I generally don’t pay that much attention to the calendar. The days come and go in such rapid succession that it is like having to keep up with the swift movement of a cadence count. You know the drill: “One, two, three, four …sound off.” Whether voluntary or otherwise, most of us plod along to the rhetorical beat and quick time rhythm of life without fully processing the steps we take.
Somehow we manage to go the distance. For most of us that has never been the issue. Getting from point A to point B isn’t the problem. The problem is that we often don’t take advantage of simply enjoying the experience. We live our lives as though we are regimented to carve out seven minutes for a fast food lunch and we race throughout the day as though we are going to a fire.
For example, to prove my point, let me ask it this way: “What do you most remember about yesterday?” What treasured gift did you glean along the way that added contentment and fulfillment to your life?” Perhaps a better question than that is, “Whose life was touched by yours? Did the connection add quality and joy to both of your worlds?”
This isn’t rocket science. It is simple enough that all of us have the capacity to get it, but somehow we routinely miss it. Truth be told, that is one of the reasons I carve out the time daily to write something down. I don’t want to live life up without at least taking the time to notice where I’ve been and where I’m headed.
I’ve learned through the act of writing that it is better for me to dedicate a couple of hours a day to chronicling a memory or thought. That ensures that I devote some time thinking about the topic or experience. The time shared in giving it thought is of value to me.
Like I said, “I don’t pay a lot of attention to the calendar.” Consequently, the fact that I remembered the significance of today is almost unprecedented. Today, June 15th, is our 49th wedding anniversary. Where did the time go?
Day-before-yesterday, when we lived in the other house in Henly, Treva and I bought a grandfather clock to commemorate our 12th wedding anniversary. It doesn’t seem that long ago, but it was a lifetime ago. Andrea was one year old at the time. Today she is 36. How could that be possible? Of course, Craig was twelve and today he is 45. I won’t even begin to mention Treva’s age or mine. All I can say is that the grandfather clock has held up well.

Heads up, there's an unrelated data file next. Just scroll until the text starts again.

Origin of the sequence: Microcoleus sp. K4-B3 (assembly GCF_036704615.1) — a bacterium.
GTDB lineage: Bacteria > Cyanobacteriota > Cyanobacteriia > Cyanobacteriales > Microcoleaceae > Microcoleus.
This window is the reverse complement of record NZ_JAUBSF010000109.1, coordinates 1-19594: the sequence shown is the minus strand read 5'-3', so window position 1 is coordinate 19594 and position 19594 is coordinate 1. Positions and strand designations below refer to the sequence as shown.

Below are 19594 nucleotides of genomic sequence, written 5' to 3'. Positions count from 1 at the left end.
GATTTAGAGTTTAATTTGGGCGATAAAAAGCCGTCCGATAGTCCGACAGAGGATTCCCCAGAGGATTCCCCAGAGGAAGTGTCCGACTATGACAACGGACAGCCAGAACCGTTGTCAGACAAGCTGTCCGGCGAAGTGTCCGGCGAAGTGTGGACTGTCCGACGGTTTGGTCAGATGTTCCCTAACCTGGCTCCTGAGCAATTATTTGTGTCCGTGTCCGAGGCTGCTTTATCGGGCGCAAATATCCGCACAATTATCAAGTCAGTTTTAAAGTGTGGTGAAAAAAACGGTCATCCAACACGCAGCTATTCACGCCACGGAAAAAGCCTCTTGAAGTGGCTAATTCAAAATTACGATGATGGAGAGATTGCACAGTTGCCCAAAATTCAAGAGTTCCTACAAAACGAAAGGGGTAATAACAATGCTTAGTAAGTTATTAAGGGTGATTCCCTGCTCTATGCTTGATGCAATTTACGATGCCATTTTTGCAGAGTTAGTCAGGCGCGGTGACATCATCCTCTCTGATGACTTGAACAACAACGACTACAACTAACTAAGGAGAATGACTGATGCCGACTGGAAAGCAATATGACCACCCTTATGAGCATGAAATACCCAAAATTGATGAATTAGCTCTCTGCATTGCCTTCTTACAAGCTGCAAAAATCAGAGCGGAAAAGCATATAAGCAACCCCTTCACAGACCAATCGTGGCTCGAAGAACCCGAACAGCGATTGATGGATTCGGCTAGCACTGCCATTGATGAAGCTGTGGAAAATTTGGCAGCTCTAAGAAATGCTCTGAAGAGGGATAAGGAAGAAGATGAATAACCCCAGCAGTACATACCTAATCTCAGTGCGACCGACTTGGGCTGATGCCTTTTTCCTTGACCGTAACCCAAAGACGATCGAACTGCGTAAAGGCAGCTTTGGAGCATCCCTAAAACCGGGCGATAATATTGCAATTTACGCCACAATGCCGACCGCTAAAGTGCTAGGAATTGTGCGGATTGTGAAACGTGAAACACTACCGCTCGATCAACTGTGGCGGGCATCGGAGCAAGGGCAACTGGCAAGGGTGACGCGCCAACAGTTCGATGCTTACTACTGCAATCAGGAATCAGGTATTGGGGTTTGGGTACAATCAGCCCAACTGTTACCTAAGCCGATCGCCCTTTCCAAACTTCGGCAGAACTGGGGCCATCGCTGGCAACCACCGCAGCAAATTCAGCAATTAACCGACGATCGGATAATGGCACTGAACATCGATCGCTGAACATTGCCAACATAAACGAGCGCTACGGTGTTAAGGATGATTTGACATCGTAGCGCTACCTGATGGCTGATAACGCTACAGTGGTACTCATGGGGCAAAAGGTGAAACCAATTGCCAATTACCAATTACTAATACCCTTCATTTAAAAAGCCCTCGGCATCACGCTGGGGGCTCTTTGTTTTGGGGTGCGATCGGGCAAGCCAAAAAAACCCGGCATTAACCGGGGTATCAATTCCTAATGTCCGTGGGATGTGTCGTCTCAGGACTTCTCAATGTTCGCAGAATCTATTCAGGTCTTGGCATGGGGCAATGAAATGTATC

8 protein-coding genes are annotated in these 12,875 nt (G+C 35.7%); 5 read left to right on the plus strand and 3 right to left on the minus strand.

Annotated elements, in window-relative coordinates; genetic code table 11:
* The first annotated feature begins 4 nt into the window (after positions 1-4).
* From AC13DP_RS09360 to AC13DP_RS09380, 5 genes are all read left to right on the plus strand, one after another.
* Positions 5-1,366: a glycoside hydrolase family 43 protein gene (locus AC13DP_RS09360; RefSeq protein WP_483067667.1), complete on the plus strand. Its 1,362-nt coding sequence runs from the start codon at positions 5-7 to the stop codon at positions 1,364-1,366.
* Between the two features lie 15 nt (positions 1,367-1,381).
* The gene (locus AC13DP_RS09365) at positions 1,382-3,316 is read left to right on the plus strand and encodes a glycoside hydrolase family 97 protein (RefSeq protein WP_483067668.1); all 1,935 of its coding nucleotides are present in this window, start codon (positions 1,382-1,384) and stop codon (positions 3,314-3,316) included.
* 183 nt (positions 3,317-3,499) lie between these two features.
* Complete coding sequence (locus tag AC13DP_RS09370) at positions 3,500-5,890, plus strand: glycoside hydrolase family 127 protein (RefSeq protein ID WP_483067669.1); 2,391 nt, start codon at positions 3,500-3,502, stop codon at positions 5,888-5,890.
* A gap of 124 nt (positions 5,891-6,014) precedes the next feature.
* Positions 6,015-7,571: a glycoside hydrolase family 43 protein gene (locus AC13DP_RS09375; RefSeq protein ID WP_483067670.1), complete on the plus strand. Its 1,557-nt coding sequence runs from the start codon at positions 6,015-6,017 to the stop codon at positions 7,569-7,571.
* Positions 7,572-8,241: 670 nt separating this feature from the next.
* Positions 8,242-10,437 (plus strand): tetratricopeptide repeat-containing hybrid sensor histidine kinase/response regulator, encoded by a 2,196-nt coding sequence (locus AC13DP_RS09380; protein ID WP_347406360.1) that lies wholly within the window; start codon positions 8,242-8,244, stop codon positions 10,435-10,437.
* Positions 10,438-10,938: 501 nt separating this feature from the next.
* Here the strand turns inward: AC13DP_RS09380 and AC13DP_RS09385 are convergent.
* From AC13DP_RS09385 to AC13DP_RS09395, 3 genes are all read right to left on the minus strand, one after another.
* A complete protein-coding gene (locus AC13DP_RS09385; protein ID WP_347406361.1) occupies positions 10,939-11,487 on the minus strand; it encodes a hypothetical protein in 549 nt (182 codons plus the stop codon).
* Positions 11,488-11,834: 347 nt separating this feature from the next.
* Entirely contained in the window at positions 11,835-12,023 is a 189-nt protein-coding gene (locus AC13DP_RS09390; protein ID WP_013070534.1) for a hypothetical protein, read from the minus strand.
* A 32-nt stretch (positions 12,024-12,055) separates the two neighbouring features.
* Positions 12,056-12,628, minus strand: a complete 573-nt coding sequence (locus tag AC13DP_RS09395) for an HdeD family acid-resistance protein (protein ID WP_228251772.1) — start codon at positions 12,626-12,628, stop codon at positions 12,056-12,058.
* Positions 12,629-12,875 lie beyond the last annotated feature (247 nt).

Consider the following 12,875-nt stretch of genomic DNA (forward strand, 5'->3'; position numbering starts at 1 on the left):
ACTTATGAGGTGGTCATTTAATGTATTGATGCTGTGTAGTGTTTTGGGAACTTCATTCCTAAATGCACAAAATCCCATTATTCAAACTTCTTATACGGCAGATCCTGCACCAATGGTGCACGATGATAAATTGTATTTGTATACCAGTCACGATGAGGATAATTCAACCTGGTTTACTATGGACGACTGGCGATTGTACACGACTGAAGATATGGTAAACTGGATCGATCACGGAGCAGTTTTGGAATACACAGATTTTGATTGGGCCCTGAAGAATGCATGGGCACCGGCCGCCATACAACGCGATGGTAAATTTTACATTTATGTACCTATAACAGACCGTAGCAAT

For both of us, the grandfather clock is probably the one item most cherished by either of us in our home. There is something about the chiming of a clock that adds a flare of warmth and coziness to a home.
I’ve often said that I married way above my pay group. That is obvious to even the most casual of observers. Treva has it mostly all together and I’m mostly still a work in progress. Somehow, she hasn’t given up on me and she’s willing to go the distance.
Across the years, the things I valued and loved most about Treva when we were first married haven’t changed. She is still the same person I married a lifetime ago. And yet, it is also true that she isn’t at all the same person I married a lifetime ago. I like her better now than I did way back then.
In my arrogant stupidity, I will take credit for having taught her a lot. For one thing, during the first several years of our marriage, Treva hated to go shopping. Consequently, I purchased all of her clothing. You probably think I’m making this up, but it’s true. Do you remember Scarborough’s Department Store on Congress Ave and Sixth Street in downtown Austin? I shopped often for her at that location.
I don’t actually remember the year that the tide shifted, but trust me, the General no longer no has an aversion to shopping. She’s gotten it down to a fine art form.
If Treva were contributing to this posting, she’d probably tell you that she’s taught me a lot as well. She’d hasten to add that I am a very slow learner. We’ve learned from each other. Despite the distance we’ve come, we are still as different as night and day and yet, we’ve never been more alike. I just read those two sentences over twice. It sounds like a contradiction, but it is 100% factual.
It is almost uncanny; I know what she’s thinking before the words come out of her mouth. Even if I’m in the midst of doing what she wants me to do, she’s still going to verbalize the request. And yes, that makes me a little crazy.
She will tell you that my procrastination makes her a little crazy. I never miss a deadline, but I am also a fan of the last minute. That’s just the way I roll. She’ll never understand it, but if we agreed on everything, can you imagine how boring life would be?
At the end of the day, when push comes to shove, Treva is my greatest fan. She freely offers the gift of encouragement. She also mixes that with a lot of other advice, but I glean out the things that work for me and I don’t always pay attention or so she says.
Our life is good. It has worked well for the two of us and I am looking forward to going the distance. Since she doesn’t need me to shop for her clothing, I may pick up some ear plugs hunters use when hunting. That way I can enjoy the volume on my car radio while she muffles out the sound. If you believe that, I’ve got ocean front property for sale in Arizona.
It was Browning who said: “Come and grow old with me, the best is yet to be.” I’ll offer that same invitation to Treva except that I’m fairly resistive to the concept of getting old.
All My Best!